SAN FRANCISCO – Facebook said Tuesday it received more than 25,000 government data requests in the first half of 2013, with the largest number from the United States.
The company’s first “transparency report” showed Facebook received between 11,000 and 12,000 requests for data in the U.S., affecting between 20,000 and 21,000 users. It also received more than 14,800 requests from 70 other countries for various government investigations.
Facebook said the report includes “both criminal and national security requests,” but without a detailed breakdown.
“We have reported the numbers for all criminal and national security requests to the maximum extent permitted by law,” Facebook said. “We continue to push the United States government to allow more transparency regarding these requests, including specific numbers and types of national security-related requests. We will publish updated information for the United States as soon as we obtain legal authorization to do so.”
The report comes with U.S. tech companies under fire following revelations of a secret program that scoops up vast amounts of data from Internet firms.
Tech firms such as Facebook have been seeking to release more information on government data requests in the belief that this would reassure customers.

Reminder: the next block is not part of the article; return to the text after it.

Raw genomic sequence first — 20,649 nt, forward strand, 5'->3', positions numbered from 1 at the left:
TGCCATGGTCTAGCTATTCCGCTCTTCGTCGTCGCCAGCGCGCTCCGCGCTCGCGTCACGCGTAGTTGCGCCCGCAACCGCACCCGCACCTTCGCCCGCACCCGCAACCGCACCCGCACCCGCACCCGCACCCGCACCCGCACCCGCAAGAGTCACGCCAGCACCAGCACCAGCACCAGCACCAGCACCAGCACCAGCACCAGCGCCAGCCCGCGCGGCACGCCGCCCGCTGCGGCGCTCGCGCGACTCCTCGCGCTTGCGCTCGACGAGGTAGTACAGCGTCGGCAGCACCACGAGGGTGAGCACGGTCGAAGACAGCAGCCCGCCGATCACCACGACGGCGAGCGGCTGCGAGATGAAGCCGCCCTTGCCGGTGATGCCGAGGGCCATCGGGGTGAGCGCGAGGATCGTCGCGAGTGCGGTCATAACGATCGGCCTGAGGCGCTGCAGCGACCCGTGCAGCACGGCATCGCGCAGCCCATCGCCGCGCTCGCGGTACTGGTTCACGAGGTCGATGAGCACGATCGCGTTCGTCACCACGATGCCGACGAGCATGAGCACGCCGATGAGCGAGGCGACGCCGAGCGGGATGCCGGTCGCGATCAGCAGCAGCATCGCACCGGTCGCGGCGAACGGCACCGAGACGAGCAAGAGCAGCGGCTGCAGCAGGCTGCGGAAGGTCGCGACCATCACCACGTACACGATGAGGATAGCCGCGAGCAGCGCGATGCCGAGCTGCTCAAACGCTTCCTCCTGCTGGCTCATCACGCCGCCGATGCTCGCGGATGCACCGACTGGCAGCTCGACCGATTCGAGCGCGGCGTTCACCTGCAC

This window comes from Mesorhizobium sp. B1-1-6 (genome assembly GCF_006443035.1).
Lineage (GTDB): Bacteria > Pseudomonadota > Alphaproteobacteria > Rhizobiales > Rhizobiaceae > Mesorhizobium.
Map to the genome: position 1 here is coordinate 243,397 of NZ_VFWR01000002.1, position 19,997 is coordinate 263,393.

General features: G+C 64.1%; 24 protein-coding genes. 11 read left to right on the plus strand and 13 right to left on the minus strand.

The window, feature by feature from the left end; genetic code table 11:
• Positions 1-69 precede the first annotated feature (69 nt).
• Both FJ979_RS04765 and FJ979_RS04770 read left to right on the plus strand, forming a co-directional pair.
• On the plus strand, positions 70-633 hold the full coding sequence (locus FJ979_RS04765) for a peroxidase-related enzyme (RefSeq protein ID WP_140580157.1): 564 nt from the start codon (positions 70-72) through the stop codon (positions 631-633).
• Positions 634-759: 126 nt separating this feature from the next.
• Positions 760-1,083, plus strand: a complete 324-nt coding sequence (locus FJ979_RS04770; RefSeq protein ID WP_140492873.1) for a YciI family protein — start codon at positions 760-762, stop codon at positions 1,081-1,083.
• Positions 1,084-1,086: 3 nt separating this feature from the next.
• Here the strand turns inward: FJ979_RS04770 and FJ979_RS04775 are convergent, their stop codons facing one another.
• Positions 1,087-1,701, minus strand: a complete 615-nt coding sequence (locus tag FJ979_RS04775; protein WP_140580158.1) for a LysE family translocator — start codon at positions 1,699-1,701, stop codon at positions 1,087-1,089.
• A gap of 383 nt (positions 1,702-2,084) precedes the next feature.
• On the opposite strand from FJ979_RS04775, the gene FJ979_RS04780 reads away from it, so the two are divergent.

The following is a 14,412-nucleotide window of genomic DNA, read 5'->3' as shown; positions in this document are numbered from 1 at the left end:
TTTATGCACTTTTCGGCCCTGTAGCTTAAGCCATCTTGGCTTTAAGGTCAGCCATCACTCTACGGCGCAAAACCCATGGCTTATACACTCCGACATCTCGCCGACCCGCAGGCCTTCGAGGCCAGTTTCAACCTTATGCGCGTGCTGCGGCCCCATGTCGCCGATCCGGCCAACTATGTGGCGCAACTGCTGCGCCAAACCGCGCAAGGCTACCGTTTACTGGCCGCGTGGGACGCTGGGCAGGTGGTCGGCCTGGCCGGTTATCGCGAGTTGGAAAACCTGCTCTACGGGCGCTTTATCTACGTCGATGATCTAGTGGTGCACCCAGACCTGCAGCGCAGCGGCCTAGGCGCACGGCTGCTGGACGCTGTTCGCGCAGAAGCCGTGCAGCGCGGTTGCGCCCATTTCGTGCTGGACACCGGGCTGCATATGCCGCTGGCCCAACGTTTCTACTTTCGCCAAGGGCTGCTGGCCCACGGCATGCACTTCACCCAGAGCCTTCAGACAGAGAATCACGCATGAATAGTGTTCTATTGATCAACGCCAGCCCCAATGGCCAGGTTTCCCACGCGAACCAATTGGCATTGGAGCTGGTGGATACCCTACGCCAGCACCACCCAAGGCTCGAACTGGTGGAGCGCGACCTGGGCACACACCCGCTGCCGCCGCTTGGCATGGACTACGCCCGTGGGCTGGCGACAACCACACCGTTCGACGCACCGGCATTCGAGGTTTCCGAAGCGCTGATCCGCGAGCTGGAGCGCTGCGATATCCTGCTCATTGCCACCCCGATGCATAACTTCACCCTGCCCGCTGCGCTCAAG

Facebook’s report follows the release of similar information from other tech firms, including Google, Microsoft and Twitter.
The Facebook report says that at least some data was released in 79 percent of U.S. data requests.
“Transparency and trust are core values at Facebook,” the company’s general counsel, Colin Stretch, said. “We strive to embody them in all aspects of our services, including our approach to responding to government data requests. We want to make sure that the people who use our service understand the nature and extent of the requests we receive and the strict policies and processes we have in place to handle them.”
The second-largest number came from India, where 3,245 requests were made, affecting 4,144 users, Facebook said. The company provided at least some data in 50 percent of those cases.
Facebook said that in the United States, it requires “a valid subpoena,” court order or search warrant before turning over data. In other countries, Facebook said, “We disclose account records solely in accordance with our terms of service and applicable law.”
Facebook said the third-largest number of requests came in Britain at 1,975, followed by Germany at 1,886, Italy at 1,705 and France at 1,547. Google, in its most recent transparency report covering the past six months of 2012, said it received 21,389 government requests.